Like any garden on this scale, a huge amount of money must have been required to create it in the first place. I could find little on the source of the Dormer – Cottrell’s wealth, save that Robert, son of the original Robert Dormer who purchased Rousham manor in the 1630’s apparently “restored the family fortunes” by marrying twice – both wives being heiresses, and the second one being the daughter of Charles Cottrell, a courtier of Charles the Second. Click here for more.
Difficult to find much about the current owners on line either. Low key, and off the mainstream internet access radar. And since quite a lot of funds would be required to maintain Rousham over the centuries, this lack of information is intriguing.
Power, money or influence didn’t impinge on our consciousness. Like Hidcote, but two centuries earlier in design and creation, a quintessential English garden.
So how to compare such a visit, and a garden maintained and nurtured over 300 years, by the same family, with Thenford? A short drive away, but a world apart in overall impact, as we would soon discover.
The immediate obvious difference was the visitor numbers. Advance ticket sales only maybe, and twice the entry charge, but a steady stream of cars driving onto the grassy meadow (lacking any floral diversity, interestingly), due North of the house, and many stewards guiding visitors to the garden entrance. But what of first impressions?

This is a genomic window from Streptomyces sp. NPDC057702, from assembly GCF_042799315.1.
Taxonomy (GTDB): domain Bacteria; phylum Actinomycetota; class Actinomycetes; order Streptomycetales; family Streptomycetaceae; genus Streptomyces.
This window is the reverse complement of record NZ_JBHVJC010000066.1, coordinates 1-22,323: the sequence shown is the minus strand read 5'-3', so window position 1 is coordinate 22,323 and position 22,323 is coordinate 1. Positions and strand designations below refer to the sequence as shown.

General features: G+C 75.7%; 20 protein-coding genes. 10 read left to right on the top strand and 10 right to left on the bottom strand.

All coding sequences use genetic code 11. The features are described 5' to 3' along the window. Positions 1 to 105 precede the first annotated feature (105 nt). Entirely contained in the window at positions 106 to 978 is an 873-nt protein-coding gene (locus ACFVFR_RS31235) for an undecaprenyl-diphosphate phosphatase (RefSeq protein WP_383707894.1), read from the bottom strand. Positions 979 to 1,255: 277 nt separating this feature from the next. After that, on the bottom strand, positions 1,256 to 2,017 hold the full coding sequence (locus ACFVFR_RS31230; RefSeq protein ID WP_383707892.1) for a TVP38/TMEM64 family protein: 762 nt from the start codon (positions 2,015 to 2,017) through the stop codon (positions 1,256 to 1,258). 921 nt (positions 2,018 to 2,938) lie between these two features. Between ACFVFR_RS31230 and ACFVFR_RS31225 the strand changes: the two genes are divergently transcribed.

A lovely house, but do the bronze dogs, apparently found in the Marche aux Puces de Saint-Ouen Parisian flea market, add or detract from the view?
A statement. You have arrived.
Where to go first? This is a vast site of 70 acres, with multiple areas, so we aimed to finish near the tea barn, and headed for some of the more formal parts of the garden first. But not before the very special treat of having a close encounter with a hare.
Which seemed unfazed by the many people milling around in front of the elegant house, where a feature throughout the garden – large bronze sculptures of a pair of cormorants – dominated the scene overlooking the re-landscaped lake. Many objects and ideas at Thenford are super-sized, appropriate to the scale of the garden and its ambitions.
This set a theme for much of the garden.
There is much to admire at Thenford, and in the opening to their jointly authored book, “Thenford – The Creation Of An English Garden”, Anne acknowledges that Michael is a very wealthy man, thanks to building up his Haymarket publishing firm, after first cutting his teeth on property development, as a student. Click here for the Michael Heseltine wikipedia page. You will notice it’s a very lengthy record of a very busy existence. Or here for a more human slant on the couple, and discover how the lad from Swansea has done very well for himself after a risky, or risqué, early venture in founding the Tit Club (for bird enthusiasts) at prep school, progressing via Shrewsbury School, and then Oxford, to a life clearly driven by ambition and great achievements.